"I do not understand where you are."

Translation:Я не понимаю, где вы.

3 years ago

17 Comments


https://www.duolingo.com/TheLinguis7

Why not "Я не понимаю ты где."?

3 years ago

https://www.duolingo.com/2E3S
2E3S
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"где вы" is a dependent clause (of the complex sentence) here with implied "есть" (где вы есть). Сonjunctions are always in the beginning of such clauses just like in English: "where you are".

3 years ago

https://www.duolingo.com/TheLinguis7

Ok, thanks!

3 years ago

https://www.duolingo.com/Jeffrey855877
Jeffrey855877
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Please don't use Russian italics. It's hard enough reading the normal characters, and it's confusing to beginners.

6 months ago

https://www.duolingo.com/shadeofblack

... what? Lol. Its not like it completely alters their appearance, why would the italics be giving you trouble?

5 months ago

https://www.duolingo.com/Maria-fed

Is "я не понимаю, где вы находитесь" wrong?

2 years ago

https://www.duolingo.com/Catparrot
Catparrot
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Why use a comma and not a hyphen (for the words that you are leaving out and assuming).
If you cut out the clutter of the first part of the sentence, you get: "Где вы."
Isn't that an independent clause?
Is it a proper declarative sentence on its own?
I didn't put that because I thought it would turn it into a question.
Would it need to be inverted to put the pronoun first?

2 years ago

https://www.duolingo.com/Jeffrey855877
Jeffrey855877
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As the English is written, "where you are" is a dependent clause, being what the speaker does not understand. A possible scenario: I don't have knowledge of local landmarks, so when you say, "I'm downtown, right next to the statue of the town founder." I say, "I don't know where that is. I don't understand where you are."

In another scenario, the other person is supposed to be at the library nearby. You get a call, "I'm downtown right next to this big statue." You're surprised, and you say, "I don't understand. Where are you?" If the intent is for two separate ideas, then the only way of having this sentence make complete sense in English is to separate the two thoughts into two complete sentences, marked either by a period or a colon. "I do not understand: Where are you?"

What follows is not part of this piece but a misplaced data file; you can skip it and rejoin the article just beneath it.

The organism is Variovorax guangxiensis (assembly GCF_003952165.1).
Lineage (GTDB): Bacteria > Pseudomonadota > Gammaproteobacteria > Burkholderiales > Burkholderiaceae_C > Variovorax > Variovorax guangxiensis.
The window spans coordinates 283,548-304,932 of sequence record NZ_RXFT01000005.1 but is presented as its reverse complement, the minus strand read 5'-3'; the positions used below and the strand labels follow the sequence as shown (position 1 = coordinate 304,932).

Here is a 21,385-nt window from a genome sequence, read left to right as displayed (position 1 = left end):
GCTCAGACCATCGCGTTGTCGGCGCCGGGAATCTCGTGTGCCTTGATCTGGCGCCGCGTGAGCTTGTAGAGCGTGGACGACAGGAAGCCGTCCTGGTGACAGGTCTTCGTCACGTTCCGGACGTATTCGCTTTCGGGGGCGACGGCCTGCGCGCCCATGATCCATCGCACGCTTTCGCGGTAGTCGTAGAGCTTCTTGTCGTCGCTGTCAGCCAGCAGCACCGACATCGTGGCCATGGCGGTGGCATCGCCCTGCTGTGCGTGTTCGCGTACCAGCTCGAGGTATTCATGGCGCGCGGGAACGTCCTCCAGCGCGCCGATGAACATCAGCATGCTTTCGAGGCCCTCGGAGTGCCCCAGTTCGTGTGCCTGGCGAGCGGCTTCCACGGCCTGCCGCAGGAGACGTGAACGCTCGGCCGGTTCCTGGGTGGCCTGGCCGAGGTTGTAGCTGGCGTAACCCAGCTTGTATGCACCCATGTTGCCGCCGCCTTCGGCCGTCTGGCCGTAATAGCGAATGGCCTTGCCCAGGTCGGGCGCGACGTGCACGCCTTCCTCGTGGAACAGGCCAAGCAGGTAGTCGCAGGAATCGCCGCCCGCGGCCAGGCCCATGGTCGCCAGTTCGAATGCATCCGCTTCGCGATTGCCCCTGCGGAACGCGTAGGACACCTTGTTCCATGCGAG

1 year ago

https://www.duolingo.com/mitor2016
mitor2016
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I thought russian pronouns were facultative in most phrases, just like spanish... This could not simply be 'не понимаю, где ты'?

2 years ago

https://www.duolingo.com/2E3S
2E3S
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Unlike in Spanish, pronouns are optional in minority cases in Russian. In colloquial speech it's more common, saying just "не понимаю" is usual.

2 years ago

https://www.duolingo.com/Hjkingly
Hjkingly
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ok so I have been having a little bit of trouble with the difference between вы and ты can someone help me out?

2 years ago

https://www.duolingo.com/russtang
russtang
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From "Name and polite "you"" "Tips and notes":

Russian makes a distinction between ты, singular "you", and вы, plural "you" (y'all). The latter also doubles for "polite" you, with verbs also in plural.

-Use ты with friends and your family members

-Use вы with adult strangers, your teachers and in other formal interactions (at the store, the doctor's, the airport etc.)

-People use вы with those who are much older

-Nobody is "polite" toward kids

2 years ago

https://www.duolingo.com/mdmetallica01

Would it also be correct to say "я нет..."? If not, why?

1 year ago

https://www.duolingo.com/KeithBrown474825

I have the same question.

6 months ago

https://www.duolingo.com/JunyiChen1
JunyiChen1
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why doesn't 'я не понимаю где тебя' work? Is there a special case or restricted use of тебя?

1 year ago
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